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Who's Really Serious About Fixing Health Care?

11/03/2012 10:21 am ET | Updated Dec 03, 2012

Approximately 20-30 percent of what we do as doctors is unnecessary according to new reports from highly-respected doctors. How can politicians really talk about addressing healthcare costs -- the driver of our national debt -- if only a few bold doctors are talking openly about the elephant in the room?

Rising medical prices are not only a heavy burden on U.S. businesses struggling to be competitive with those overseas, but they are also a giant levy on the take-home income of Americans. Considering both direct and indirect monies you spend on health care, you are paying a ton: 21 cents of every dollar you pay in taxes, PLUS your health insurance bill, PLUS taxes going toward the interest on an indebted Medicare/Medicaid system. That's a lot of money. And what do you see for your money? Increasingly, patients describe to me their frustrations over a industry they can't evaluate. I recently had a patient tell me that she choose my hospital because "The parking was easy." We can do better than that. Medicine represents one-fifth of the U.S. economy. And for some reason we as a society allow the competition in this free market to occur at the wrong-level.

People seeking health care often feel that they are forced to walk in blind, not knowing which hospitals perform well and which are bad outliers. Yes, you can choose where to go for your health care but in reality, you often have had no useful information to make your decision. Until now.

Increasingly websites are using doctor-endorsed methods of measuring hospital quality to guide patients. Soon these websites will be as centralized and well-known as sites like Trip Advisor, which revolutionized the travel industry, with a renewed focus on customer service. Moreover, in any industry, measuring quality is a tide that raises all boats. In health care, it is a badly needed reform that can make modern medicine safer, more accountable, and more efficient.

Waste is a new term we use in health policy circles which captures dangerous and unnecessary medical care. It hasn't been discussed much for the reasons Dr. Brian Goldman explains in his TEDTalk, but it's a gigantic problem. In my opinion, as a busy surgeon, it's the elephant in the room. In fact, medical mistakes and preventable infections are now the number three cause of death in the United States. We spend a lot of time, energy and money on numbers one and two (Cardiovascular disease and cancer respecitively), but we don't even have a culture which promotes an honest discussion about number three. Most recently, after writing Unaccountable, I received thousands of emails, letters, and calls from Americans who have a personal story. They describe themselves or a loved one harmed because of overtreatment or a medical mistake, or both. They also describe how there was no one person seemed to be malicious, only a system which left them in the dark.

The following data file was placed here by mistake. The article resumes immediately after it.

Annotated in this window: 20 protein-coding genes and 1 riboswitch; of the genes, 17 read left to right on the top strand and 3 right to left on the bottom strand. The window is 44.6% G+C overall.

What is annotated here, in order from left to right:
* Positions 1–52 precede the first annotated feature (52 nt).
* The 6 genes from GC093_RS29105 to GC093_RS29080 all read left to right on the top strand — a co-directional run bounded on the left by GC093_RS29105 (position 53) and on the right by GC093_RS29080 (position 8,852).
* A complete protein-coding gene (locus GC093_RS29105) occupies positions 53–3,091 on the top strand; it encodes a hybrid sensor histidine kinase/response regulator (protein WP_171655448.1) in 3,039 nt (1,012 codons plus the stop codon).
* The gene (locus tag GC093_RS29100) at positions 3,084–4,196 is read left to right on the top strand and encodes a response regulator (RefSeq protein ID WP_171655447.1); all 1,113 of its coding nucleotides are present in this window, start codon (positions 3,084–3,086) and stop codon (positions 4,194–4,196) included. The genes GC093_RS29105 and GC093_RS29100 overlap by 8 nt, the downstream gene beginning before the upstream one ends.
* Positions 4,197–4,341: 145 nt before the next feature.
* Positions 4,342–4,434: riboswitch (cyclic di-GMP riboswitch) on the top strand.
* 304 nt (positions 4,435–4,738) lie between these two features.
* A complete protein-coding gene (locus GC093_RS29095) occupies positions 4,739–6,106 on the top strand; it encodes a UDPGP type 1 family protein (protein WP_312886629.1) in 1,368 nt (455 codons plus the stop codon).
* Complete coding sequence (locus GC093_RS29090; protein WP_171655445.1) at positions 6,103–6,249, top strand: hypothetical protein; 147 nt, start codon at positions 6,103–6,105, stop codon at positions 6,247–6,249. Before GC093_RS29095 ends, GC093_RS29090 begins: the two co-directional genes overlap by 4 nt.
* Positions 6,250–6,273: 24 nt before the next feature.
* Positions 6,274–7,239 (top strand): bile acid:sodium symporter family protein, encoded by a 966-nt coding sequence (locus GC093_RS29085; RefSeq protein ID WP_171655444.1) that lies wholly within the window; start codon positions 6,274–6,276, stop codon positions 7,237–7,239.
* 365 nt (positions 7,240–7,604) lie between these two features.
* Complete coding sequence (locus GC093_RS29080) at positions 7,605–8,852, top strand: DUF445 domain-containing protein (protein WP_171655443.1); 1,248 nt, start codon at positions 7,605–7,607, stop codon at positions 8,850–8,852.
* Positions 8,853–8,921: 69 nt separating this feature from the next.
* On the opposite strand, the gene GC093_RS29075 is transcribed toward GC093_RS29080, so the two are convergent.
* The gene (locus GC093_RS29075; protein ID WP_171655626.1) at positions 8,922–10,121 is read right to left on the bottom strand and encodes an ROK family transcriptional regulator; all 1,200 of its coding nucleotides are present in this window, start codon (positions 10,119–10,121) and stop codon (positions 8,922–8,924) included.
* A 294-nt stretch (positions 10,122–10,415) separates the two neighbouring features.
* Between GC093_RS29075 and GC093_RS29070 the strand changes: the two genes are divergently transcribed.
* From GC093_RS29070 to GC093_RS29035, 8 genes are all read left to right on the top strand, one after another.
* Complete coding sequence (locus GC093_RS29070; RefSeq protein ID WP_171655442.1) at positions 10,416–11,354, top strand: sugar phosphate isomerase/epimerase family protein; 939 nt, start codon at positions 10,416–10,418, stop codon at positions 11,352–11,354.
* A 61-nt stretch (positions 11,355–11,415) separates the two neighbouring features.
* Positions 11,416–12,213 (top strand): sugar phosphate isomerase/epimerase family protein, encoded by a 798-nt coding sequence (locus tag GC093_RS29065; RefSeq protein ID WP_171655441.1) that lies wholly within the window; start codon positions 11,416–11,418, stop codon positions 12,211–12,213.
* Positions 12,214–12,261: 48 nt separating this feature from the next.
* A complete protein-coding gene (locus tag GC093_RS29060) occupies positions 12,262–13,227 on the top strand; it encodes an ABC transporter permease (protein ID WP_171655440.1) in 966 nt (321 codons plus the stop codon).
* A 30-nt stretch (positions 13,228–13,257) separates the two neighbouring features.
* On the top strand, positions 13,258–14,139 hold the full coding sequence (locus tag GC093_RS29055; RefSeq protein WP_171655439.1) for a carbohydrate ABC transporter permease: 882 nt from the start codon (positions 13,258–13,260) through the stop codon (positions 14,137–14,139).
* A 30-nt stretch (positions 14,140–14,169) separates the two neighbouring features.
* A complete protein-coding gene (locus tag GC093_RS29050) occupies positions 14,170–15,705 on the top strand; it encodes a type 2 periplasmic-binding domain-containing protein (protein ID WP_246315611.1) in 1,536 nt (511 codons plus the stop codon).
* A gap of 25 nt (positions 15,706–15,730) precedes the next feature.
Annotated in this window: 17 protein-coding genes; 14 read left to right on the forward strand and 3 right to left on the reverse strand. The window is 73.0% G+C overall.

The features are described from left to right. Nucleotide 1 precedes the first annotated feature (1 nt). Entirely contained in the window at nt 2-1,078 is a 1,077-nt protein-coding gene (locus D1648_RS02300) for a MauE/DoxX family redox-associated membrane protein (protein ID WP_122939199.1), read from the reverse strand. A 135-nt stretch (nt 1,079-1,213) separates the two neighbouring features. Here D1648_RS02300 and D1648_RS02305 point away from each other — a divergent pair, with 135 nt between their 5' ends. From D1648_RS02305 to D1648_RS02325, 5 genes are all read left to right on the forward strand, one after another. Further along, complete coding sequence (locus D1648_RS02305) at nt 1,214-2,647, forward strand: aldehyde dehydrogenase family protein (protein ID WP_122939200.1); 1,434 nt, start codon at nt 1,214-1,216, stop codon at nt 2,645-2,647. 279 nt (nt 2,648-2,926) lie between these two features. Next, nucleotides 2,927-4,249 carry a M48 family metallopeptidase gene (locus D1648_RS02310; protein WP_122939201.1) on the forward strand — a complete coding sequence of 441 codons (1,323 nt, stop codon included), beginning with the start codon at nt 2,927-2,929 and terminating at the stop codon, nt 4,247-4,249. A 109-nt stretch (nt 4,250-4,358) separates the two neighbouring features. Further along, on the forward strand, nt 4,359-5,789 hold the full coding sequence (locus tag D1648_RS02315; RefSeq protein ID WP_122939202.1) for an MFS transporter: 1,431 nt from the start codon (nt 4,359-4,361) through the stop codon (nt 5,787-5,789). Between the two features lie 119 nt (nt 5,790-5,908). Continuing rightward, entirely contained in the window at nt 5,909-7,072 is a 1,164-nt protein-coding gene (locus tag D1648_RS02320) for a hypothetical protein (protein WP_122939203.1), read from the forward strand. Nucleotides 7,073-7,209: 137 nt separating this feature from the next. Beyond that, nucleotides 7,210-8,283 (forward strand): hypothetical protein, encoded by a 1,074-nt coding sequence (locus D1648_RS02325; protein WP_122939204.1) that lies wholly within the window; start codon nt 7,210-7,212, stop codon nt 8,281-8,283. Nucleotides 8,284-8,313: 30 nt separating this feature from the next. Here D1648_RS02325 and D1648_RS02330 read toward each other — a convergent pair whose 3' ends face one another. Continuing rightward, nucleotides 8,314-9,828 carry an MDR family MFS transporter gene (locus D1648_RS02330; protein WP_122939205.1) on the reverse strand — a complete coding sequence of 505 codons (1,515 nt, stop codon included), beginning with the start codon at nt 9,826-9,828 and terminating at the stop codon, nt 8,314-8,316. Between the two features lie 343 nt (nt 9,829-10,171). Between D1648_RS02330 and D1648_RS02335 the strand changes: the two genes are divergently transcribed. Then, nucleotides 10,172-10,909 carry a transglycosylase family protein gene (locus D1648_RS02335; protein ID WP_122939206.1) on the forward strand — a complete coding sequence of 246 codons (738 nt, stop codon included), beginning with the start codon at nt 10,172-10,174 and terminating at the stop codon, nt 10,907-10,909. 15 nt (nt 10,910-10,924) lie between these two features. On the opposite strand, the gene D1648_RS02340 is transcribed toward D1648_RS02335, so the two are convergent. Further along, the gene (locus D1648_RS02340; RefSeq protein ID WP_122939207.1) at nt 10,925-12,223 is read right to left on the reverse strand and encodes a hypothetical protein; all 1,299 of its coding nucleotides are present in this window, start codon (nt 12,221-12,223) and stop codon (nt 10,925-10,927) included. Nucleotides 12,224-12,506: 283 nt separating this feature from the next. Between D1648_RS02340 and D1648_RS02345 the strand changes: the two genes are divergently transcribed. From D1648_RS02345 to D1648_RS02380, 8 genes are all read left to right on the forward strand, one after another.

A recent Mayo clinic study found that 46 percent of our nation's doctors are burned out. In what other industry would we expect high-quality and efficient service where 46 percent of the front line personnel are burned out? I've asked doctors around the country why they believe burnout is rampant in medicine. The answers I hear are often the same. The pressure to do more, the mounting red tape, and the sense that they no longer own the care of their patients. They also feel that their feedback is not solicited and that there is not a culture of openness to share their concerns about the quality and safety of how medical care is delivered.

Doctors and nurses are now beginning to speak up about this epidemic. In a modern health care "transparency" revolution, we are seeing respected leaders speak openly about the issue, and how it has bothered them to be silent about it for so many years. The American Board of Internal Medicine has issued a formal report listing the five most common unnecessary tests and procedures in each specialty, with a stern warning to the public: If you are told you need one of these, beware, and get a second opinion. We now have the nation's largest heart surgeons group partnering with Consumer Reports to make hospital outcomes available to prospective patients seeking care. While in it's infancy, medical professionals are now saying we can't fix health care and it's cost crisis if we can't be open and honest that we even have a problem.

If we are going to get serious about addressing our national debt, we need to listen to our nation's doctors and talk about the elephant in the room. While most efforts to fix health care have focused on new ways to finance it differently, many of us on the front lines of medicine believe that we can't just talk about how different ways to pay for health care, we need to start talking about different ways to fix health care.

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